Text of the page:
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ACS Nano. 2010 Oct 26;4(10):5843-8. doi: 10.1021/nn1018158.

Thin, flexible secondary Li-ion paper batteries.

Author information

1
Department of Materials Science and Engineering, Stanford University, Stanford, California 94305, USA.

Abstract

There is a strong interest in thin, flexible energy storage devices to meet modern society needs for applications such as interactive packaging, radio frequency sensing, and consumer products. In this article, we report a new structure of thin, flexible Li-ion batteries using paper as separators and free-standing carbon nanotube thin films as both current collectors. The current collectors and Li-ion battery materials are integrated onto a single sheet of paper through a lamination process. The paper functions as both a mechanical substrate and separator membrane with lower impedance than commercial separators. The CNT film functions as a current collector for both the anode and the cathode with a low sheet resistance (∼5 Ohm/sq), lightweight (∼0.2 mg/cm(2)), and excellent flexibility. After packaging, the rechargeable Li-ion paper battery, despite being thin (∼300 μm), exhibits robust mechanical flexibility (capable of bending down to <6 mm) and a high energy density (108 mWh/g).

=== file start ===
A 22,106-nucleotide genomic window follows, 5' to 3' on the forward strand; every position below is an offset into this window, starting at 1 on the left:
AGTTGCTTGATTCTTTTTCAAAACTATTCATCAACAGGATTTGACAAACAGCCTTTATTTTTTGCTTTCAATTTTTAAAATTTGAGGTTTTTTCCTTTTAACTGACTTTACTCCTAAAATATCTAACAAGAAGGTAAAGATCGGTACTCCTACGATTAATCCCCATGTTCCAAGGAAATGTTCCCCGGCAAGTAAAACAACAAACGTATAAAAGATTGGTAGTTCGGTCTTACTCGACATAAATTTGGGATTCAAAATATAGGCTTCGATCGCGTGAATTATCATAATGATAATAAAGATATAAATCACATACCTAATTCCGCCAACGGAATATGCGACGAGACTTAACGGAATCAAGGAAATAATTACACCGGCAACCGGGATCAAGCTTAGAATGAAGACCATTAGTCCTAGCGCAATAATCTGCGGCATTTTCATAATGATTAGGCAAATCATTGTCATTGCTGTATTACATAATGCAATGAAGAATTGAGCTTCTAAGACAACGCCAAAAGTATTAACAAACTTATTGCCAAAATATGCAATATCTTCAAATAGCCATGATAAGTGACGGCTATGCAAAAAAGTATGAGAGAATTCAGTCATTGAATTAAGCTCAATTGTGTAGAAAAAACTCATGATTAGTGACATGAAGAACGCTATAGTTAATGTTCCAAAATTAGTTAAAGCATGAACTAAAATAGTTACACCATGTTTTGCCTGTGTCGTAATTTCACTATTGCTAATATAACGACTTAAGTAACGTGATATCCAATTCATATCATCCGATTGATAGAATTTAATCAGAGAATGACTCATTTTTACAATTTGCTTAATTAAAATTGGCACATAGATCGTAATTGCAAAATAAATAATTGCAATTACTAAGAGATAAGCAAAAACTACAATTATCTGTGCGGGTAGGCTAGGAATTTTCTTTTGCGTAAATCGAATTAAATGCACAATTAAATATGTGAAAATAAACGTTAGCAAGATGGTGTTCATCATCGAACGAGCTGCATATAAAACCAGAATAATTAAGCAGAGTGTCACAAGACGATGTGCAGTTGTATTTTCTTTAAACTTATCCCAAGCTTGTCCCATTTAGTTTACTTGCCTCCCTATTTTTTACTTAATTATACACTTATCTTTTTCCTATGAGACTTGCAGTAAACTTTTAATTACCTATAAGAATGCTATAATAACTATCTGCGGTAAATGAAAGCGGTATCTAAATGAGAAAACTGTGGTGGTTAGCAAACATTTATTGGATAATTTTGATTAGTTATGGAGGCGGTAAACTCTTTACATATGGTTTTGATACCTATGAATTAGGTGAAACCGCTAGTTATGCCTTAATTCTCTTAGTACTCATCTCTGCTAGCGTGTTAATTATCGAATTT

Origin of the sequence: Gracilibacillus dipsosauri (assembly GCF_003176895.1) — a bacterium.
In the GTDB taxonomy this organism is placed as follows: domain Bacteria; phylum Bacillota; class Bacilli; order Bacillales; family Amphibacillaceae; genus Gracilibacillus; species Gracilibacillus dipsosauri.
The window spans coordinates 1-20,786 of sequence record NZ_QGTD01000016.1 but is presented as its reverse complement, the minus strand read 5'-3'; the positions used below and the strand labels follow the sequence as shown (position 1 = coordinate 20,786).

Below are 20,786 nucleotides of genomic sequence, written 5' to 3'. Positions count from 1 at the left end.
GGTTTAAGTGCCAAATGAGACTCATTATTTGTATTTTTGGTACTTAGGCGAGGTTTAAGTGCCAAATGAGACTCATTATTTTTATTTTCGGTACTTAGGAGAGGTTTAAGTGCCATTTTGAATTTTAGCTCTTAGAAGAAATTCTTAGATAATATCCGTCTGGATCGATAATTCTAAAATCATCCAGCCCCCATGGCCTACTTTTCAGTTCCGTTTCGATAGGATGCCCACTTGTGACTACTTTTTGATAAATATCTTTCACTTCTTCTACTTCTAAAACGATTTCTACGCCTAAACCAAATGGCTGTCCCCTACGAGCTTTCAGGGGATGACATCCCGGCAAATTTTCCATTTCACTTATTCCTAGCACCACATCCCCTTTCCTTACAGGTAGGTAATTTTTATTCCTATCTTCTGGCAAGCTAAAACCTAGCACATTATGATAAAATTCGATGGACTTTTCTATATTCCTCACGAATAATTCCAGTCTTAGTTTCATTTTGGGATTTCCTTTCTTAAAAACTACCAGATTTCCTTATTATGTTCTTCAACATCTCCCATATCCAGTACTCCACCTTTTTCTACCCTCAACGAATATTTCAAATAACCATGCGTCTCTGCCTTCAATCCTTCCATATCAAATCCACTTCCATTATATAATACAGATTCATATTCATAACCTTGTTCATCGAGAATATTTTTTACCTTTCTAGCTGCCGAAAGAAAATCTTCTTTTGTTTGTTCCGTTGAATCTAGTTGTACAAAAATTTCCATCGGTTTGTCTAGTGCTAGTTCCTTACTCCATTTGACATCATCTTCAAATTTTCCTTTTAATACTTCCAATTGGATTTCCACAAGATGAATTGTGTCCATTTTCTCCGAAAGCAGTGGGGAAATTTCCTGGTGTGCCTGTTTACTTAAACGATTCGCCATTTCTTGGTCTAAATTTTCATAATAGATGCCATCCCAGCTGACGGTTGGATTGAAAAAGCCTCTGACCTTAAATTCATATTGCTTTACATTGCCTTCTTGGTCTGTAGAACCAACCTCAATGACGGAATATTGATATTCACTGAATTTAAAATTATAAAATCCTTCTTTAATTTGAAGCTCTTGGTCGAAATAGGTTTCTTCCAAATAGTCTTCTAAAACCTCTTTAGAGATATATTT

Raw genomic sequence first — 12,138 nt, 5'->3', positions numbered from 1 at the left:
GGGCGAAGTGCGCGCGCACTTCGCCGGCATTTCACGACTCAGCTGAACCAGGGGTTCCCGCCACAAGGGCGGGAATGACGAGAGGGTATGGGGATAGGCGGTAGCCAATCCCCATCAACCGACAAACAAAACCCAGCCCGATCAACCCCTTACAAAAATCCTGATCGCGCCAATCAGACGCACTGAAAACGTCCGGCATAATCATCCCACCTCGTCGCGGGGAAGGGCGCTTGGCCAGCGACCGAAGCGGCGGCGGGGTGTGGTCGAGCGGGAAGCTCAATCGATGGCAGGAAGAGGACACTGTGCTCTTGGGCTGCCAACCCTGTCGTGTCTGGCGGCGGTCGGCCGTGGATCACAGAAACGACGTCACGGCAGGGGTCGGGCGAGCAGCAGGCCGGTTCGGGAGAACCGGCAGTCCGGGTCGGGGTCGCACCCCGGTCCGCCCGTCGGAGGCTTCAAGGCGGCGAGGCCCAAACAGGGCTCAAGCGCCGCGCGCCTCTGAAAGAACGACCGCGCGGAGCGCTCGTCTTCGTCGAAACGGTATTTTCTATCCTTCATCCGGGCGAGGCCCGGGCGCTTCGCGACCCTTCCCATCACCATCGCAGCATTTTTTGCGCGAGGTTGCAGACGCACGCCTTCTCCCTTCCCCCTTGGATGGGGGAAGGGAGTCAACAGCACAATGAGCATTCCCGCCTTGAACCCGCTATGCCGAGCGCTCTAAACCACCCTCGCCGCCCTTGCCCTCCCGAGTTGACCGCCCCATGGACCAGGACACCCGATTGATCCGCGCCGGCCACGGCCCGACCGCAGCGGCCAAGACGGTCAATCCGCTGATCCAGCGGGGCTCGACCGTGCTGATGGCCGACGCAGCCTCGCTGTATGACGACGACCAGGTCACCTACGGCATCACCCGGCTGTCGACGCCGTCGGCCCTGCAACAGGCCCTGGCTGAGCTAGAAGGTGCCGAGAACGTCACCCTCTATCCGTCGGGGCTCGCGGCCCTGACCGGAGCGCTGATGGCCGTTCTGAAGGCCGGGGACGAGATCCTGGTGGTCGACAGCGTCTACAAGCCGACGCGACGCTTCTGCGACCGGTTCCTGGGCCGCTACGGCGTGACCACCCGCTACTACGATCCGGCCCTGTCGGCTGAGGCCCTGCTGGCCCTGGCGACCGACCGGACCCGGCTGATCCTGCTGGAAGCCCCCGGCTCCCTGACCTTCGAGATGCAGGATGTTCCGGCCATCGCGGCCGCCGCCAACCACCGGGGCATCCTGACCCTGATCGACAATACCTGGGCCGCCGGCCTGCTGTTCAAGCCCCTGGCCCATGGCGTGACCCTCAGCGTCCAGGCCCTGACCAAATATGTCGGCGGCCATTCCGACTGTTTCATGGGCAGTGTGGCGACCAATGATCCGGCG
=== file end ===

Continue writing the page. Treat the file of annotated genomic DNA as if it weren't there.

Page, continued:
PMID:
20836501
DOI:
10.1021/nn1018158

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